Rogue waves in the ocean, which can be taller than the Hollywood sign or a six-storey building, are seemingly impossible to predict and can be devastating to any ships, oil rigs, and humans in their path. Until the 1995 Draupner wave, many people thought these freakish waves—which are greater than twice the size of surrounding ones—were the product of sailors' overheated imaginations. But now we know they're extremely real, and scientists are trying to understand them, even to predict them before they form, to protect ships and sailors.
A team of scientists is using a unique tank to study these waves, and see how much wind patterns have to do with their formation, as described in Physical Review Letters.
Video: University of East Anglia
This isn't the first time researchers have studied and even produced mini rogue waves in a lab—but what's totally new is that instead of mechanically generating these waves, the scientists used circular wind flumes to do it (instead of longitudinal wind flumes, which quickly reach the end of the flume and are limited in their results). Similar conditions exist around Antarctica, where the seas are notoriously rough.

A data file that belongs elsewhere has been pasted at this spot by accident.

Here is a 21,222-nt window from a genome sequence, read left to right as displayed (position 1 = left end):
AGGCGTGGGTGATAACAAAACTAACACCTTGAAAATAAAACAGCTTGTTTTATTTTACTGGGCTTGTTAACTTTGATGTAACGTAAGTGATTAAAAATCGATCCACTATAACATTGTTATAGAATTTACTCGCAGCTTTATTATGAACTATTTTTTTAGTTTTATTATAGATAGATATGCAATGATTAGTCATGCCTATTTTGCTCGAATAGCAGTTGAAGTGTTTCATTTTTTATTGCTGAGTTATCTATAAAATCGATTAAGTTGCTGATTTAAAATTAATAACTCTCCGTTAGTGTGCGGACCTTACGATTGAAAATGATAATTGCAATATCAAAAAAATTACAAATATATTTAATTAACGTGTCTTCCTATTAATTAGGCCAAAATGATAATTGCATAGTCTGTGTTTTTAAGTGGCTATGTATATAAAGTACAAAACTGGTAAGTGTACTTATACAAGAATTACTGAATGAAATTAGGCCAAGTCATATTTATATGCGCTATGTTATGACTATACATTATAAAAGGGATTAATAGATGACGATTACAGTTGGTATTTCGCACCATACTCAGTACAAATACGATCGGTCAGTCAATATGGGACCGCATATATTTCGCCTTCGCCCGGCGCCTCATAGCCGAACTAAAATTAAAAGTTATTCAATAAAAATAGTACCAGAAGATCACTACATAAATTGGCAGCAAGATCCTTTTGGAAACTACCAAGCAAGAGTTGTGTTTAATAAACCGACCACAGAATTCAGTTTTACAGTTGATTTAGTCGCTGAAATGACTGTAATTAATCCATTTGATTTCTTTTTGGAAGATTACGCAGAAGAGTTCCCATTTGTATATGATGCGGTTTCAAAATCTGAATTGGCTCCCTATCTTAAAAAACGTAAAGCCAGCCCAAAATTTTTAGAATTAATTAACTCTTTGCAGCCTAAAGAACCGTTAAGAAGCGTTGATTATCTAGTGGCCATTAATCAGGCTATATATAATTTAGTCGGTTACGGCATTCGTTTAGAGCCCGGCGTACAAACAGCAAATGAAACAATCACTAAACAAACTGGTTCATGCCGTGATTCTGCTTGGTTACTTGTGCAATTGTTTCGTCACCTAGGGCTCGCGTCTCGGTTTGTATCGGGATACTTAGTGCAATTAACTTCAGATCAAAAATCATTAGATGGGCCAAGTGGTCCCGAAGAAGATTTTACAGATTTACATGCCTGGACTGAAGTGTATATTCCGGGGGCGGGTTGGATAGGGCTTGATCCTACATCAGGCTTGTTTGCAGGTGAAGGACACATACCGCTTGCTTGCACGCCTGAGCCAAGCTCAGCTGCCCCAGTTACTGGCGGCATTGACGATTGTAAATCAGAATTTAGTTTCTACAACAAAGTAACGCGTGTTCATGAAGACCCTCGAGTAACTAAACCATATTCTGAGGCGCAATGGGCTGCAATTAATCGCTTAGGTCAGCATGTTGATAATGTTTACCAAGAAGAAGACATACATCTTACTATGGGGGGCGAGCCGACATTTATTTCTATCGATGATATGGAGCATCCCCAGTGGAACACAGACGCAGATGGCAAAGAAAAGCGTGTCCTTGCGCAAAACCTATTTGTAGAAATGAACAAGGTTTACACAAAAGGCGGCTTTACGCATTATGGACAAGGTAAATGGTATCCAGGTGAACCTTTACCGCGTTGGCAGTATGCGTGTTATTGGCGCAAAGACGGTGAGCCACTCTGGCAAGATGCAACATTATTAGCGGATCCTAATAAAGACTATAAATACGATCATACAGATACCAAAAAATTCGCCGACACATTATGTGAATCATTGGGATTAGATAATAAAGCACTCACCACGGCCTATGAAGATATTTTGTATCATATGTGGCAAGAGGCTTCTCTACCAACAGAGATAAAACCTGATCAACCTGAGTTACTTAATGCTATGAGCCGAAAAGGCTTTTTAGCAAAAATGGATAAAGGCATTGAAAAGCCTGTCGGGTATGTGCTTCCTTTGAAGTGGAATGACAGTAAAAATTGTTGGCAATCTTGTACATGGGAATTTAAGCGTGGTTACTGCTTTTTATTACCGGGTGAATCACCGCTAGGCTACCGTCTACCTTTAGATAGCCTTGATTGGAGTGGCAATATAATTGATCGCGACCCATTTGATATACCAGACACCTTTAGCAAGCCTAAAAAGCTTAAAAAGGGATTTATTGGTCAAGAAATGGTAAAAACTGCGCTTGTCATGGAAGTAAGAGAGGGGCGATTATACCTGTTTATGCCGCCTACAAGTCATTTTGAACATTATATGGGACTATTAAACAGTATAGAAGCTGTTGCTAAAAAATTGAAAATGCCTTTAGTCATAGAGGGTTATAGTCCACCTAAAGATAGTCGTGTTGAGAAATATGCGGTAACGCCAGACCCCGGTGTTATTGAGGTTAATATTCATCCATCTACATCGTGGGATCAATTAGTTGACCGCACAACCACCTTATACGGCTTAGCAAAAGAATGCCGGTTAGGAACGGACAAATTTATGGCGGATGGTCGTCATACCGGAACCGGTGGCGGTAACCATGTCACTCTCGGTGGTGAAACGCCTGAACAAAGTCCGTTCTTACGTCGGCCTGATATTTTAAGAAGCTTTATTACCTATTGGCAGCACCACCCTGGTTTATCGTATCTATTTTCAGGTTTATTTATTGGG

"We modelled the action of the wind in the ocean," Davide Proment, one of the researchers and a mathematician at England's University of East Anglia, told me.
With a tank of still water, the researchers turned on fans to mimic ocean winds, blowing air over the surface of the tank for two hours and carefully monitoring the surface elevation of the water the entire time.
Along with other researchers from Australia and Belgium, Proment saw that the circular winds created an erratic wave field, resulting in really high waves.
This flume let the scientists "create waves propagating circularly and continually. We were able to infer the probability of finding very very large waves," he said, adding that they found rogue waves are more common than previously thought.
"Notoriously, the sea states in the Antarctica region are very dangerous. It is known that there are really high waves there," Proment said. "By doing this experiment … we can mimic what is happening there."
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